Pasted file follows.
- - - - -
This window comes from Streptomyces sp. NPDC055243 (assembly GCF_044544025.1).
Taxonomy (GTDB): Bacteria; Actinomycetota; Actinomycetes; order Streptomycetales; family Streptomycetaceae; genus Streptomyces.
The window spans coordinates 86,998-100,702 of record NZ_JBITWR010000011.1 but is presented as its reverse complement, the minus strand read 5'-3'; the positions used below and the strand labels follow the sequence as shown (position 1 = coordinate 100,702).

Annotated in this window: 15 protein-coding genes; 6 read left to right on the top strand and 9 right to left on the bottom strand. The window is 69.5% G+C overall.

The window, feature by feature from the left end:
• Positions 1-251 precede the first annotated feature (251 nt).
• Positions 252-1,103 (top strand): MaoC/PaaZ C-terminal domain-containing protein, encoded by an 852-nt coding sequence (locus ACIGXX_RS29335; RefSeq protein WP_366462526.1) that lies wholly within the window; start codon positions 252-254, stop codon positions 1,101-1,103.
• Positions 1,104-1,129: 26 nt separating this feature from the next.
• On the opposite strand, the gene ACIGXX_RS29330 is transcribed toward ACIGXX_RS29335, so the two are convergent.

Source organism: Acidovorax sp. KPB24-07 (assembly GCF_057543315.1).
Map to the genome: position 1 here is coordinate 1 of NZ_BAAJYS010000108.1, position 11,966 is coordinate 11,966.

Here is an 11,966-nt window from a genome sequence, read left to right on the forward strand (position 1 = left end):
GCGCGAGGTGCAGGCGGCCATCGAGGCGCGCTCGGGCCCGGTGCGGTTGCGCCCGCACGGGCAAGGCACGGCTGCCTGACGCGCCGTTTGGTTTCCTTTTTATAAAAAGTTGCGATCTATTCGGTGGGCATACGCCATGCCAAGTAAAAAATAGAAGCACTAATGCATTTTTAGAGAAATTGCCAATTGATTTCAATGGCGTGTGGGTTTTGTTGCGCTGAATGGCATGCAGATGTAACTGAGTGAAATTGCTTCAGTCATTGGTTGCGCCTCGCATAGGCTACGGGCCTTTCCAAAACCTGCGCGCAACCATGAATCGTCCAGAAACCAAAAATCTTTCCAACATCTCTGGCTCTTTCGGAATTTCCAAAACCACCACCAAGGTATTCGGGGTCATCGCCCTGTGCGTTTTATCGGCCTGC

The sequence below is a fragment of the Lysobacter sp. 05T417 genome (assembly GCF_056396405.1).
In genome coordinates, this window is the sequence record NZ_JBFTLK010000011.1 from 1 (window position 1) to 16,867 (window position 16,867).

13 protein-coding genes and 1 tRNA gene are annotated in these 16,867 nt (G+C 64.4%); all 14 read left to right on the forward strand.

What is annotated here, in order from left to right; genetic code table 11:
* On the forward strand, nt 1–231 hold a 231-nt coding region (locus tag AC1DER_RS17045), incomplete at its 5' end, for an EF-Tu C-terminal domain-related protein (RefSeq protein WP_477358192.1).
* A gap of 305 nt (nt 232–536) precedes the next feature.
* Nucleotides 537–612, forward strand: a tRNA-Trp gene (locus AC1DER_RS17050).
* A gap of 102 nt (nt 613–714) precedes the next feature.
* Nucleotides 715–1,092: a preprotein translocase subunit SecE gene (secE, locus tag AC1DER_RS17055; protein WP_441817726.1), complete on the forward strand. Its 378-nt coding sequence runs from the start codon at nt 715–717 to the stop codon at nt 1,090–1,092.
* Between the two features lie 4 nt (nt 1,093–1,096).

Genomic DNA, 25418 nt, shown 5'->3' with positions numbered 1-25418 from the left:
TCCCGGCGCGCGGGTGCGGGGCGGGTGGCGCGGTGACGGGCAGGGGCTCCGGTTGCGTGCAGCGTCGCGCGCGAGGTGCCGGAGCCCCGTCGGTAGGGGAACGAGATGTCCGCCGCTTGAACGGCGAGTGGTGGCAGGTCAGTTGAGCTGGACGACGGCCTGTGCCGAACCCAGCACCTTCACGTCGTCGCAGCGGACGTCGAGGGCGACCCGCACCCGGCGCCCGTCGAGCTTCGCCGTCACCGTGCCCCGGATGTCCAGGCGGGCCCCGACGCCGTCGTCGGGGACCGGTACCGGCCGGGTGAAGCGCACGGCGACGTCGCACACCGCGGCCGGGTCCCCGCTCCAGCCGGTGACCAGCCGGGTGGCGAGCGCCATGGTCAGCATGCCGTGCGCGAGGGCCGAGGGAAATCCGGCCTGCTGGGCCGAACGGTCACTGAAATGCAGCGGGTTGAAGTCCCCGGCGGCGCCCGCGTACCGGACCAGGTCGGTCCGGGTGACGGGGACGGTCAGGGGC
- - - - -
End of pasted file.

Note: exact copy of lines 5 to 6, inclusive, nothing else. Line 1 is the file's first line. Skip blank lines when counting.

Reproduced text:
The window, feature by feature from the left end:
• Positions 1-251 precede the first annotated feature (251 nt).